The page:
While China certainly has capital outflows currently, these come nowhere near “capital flight.” Indeed, a current account surplus country with a quasi-pegged exchange rate will have large outflows by definition. In the past, these outflows came in the form of official FX reserve accumulation. These days, official FX reserve buildup has been replaced by outflows via state banks and other quasi-official institutions. In other words, the classification of these flows in the balance of payments has changed, but their nature—foreign asset accumulation by China’s government as a counterpart to the current account surplus—has not.

Figure 7. China’s official foreign exchange reserve accumulation and settlement by Chinese banks, in billions of dollars

China's official foreign exchange reserve accumulation, in billions of dollars

Source: SAFE

Figure 8. Effect of US tariffs on China’s official dollar-yuan fix

Effect of U.S. tariffs on China's official dollar-yuan fix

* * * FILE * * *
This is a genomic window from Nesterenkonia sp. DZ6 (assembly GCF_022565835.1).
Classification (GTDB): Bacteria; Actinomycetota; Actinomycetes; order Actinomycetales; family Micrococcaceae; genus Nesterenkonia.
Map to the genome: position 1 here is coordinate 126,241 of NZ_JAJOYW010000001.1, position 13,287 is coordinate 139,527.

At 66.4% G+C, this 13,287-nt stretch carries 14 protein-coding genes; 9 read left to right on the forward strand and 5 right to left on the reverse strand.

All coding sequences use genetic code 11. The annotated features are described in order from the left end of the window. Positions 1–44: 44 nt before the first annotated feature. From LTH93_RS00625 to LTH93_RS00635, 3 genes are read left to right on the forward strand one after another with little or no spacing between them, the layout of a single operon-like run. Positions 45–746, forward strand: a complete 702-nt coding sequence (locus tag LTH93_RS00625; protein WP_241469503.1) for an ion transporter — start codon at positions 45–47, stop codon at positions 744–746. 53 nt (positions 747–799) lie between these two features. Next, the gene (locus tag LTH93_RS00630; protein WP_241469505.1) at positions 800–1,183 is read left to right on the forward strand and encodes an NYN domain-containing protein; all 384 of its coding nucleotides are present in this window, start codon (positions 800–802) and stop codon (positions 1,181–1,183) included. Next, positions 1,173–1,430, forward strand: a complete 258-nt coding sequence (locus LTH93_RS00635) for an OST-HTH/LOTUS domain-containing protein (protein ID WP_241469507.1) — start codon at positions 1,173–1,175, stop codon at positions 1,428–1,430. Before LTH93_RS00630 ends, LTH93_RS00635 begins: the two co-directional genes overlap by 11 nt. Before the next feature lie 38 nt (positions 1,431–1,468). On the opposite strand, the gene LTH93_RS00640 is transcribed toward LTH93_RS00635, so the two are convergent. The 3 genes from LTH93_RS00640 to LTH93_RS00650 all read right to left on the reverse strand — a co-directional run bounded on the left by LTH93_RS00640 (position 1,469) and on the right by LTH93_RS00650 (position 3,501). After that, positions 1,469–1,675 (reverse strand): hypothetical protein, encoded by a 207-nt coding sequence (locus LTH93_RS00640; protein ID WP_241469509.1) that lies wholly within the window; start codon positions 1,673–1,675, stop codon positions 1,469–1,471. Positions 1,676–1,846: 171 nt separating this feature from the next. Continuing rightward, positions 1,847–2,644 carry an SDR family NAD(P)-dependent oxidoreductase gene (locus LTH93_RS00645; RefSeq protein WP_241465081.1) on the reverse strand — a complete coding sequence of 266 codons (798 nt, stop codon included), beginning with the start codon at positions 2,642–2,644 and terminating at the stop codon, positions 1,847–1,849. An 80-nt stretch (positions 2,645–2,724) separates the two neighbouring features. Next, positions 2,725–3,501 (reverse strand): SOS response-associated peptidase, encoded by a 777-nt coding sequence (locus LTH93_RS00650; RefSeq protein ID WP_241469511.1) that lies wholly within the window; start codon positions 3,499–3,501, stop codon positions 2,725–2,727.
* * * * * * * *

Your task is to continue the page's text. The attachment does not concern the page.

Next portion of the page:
Source: Bloomberg

Even if outflows are manageable currently (Figure 7), that does not mean that capital flight is a thing of the past. The critical element is households’ expectations for yuan depreciation. U.S. tariffs in 2017 and 2018 caused the yuan to fall around 10% against the dollar in an almost one-for-one offset (Figure 8). That depreciation did not result in large-scale capital flight, perhaps because—unlike 2015—Chinese households were by this point used to some exchange rate volatility. However, another round of large U.S. tariffs could change this picture. If additional, large U.S. tariffs convince Chinese households that the yuan is likely to fall substantially, capital flight could quickly reemerge. This is China’s Achilles’ heel in any coming trade dispute with the United States.